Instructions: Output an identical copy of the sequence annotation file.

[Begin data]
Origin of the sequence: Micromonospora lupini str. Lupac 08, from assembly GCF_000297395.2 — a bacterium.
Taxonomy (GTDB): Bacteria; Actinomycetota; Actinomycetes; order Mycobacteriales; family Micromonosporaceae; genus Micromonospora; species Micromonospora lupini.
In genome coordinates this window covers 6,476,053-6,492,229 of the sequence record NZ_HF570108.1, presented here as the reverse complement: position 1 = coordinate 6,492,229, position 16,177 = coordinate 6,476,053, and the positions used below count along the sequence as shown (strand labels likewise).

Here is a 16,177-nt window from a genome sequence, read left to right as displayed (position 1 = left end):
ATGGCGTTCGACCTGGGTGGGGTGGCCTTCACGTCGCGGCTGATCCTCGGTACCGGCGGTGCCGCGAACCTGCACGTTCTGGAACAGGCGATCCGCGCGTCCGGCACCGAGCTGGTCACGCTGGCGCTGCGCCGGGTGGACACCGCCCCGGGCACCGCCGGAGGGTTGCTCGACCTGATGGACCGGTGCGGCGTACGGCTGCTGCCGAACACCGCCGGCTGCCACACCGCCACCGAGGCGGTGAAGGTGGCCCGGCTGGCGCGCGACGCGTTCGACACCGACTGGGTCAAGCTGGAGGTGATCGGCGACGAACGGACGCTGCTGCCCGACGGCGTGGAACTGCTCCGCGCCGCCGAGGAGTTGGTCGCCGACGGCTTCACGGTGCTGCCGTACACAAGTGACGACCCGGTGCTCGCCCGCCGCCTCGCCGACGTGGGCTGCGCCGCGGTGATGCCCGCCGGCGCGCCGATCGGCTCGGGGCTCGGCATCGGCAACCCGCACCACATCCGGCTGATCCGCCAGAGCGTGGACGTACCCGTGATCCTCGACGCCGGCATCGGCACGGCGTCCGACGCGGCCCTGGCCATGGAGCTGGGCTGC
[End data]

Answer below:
Origin of the sequence: Micromonospora lupini str. Lupac 08, from assembly GCF_000297395.2 — a bacterium.
Taxonomy (GTDB): Bacteria; Actinomycetota; Actinomycetes; order Mycobacteriales; family Micromonosporaceae; genus Micromonospora; species Micromonospora lupini.
In genome coordinates this window covers 6,476,053-6,492,229 of the sequence record NZ_HF570108.1, presented here as the reverse complement: position 1 = coordinate 6,492,229, position 16,177 = coordinate 6,476,053, and the positions used below count along the sequence as shown (strand labels likewise).

Here is a 16,177-nt window from a genome sequence, read left to right as displayed (position 1 = left end):
ATGGCGTTCGACCTGGGTGGGGTGGCCTTCACGTCGCGGCTGATCCTCGGTACCGGCGGTGCCGCGAACCTGCACGTTCTGGAACAGGCGATCCGCGCGTCCGGCACCGAGCTGGTCACGCTGGCGCTGCGCCGGGTGGACACCGCCCCGGGCACCGCCGGAGGGTTGCTCGACCTGATGGACCGGTGCGGCGTACGGCTGCTGCCGAACACCGCCGGCTGCCACACCGCCACCGAGGCGGTGAAGGTGGCCCGGCTGGCGCGCGACGCGTTCGACACCGACTGGGTCAAGCTGGAGGTGATCGGCGACGAACGGACGCTGCTGCCCGACGGCGTGGAACTGCTCCGCGCCGCCGAGGAGTTGGTCGCCGACGGCTTCACGGTGCTGCCGTACACAAGTGACGACCCGGTGCTCGCCCGCCGCCTCGCCGACGTGGGCTGCGCCGCGGTGATGCCCGCCGGCGCGCCGATCGGCTCGGGGCTCGGCATCGGCAACCCGCACCACATCCGGCTGATCCGCCAGAGCGTGGACGTACCCGTGATCCTCGACGCCGGCATCGGCACGGCGTCCGACGCGGCCCTGGCCATGGAGCTGGGCTGC